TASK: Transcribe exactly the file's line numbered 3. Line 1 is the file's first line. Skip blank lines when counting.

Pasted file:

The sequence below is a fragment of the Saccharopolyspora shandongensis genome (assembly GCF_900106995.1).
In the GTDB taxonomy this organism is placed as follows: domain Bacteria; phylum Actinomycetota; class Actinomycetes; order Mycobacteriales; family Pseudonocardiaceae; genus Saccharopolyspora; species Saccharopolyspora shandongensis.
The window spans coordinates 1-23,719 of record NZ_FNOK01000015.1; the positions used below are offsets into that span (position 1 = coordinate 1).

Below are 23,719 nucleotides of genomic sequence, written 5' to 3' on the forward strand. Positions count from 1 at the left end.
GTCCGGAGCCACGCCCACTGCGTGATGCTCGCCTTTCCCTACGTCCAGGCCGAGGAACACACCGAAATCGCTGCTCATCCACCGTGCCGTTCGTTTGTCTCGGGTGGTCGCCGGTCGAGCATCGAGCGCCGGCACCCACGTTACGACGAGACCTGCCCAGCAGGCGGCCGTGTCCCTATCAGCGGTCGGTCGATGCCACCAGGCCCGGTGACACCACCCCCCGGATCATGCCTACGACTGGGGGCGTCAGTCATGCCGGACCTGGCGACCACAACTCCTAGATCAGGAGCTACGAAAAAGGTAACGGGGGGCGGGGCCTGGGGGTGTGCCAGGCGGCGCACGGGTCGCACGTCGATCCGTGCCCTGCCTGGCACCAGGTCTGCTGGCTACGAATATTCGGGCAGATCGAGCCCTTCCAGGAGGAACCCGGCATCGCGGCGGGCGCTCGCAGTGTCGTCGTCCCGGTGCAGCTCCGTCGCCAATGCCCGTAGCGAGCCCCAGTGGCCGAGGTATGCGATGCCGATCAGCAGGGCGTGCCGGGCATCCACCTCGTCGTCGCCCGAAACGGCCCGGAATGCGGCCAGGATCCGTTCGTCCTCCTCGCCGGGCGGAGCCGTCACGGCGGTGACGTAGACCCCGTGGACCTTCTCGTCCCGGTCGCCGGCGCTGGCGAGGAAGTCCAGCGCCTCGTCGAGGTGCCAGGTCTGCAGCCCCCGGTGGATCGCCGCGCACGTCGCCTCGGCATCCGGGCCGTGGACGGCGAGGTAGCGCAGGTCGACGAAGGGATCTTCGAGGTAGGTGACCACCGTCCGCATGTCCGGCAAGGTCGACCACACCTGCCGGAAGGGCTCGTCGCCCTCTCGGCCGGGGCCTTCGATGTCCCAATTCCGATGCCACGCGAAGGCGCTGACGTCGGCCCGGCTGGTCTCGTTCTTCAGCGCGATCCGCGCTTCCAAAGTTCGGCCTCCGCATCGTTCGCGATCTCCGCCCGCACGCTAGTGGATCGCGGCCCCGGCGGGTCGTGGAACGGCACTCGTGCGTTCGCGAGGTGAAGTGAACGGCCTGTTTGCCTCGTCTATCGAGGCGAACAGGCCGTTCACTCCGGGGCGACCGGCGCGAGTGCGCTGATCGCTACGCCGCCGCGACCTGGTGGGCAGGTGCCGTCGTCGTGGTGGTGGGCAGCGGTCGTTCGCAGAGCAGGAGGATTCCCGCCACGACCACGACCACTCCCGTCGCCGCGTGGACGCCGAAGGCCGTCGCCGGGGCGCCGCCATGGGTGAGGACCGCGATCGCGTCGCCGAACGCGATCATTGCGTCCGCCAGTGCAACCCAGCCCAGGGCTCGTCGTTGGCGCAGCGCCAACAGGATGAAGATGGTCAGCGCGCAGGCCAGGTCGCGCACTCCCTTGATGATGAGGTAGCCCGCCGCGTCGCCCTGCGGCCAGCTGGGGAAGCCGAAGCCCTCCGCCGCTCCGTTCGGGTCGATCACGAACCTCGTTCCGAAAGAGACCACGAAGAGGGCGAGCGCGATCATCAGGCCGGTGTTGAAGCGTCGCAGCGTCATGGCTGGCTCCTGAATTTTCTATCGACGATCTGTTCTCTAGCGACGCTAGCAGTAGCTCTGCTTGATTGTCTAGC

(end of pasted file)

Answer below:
The window spans coordinates 1-23,719 of record NZ_FNOK01000015.1; the positions used below are offsets into that span (position 1 = coordinate 1).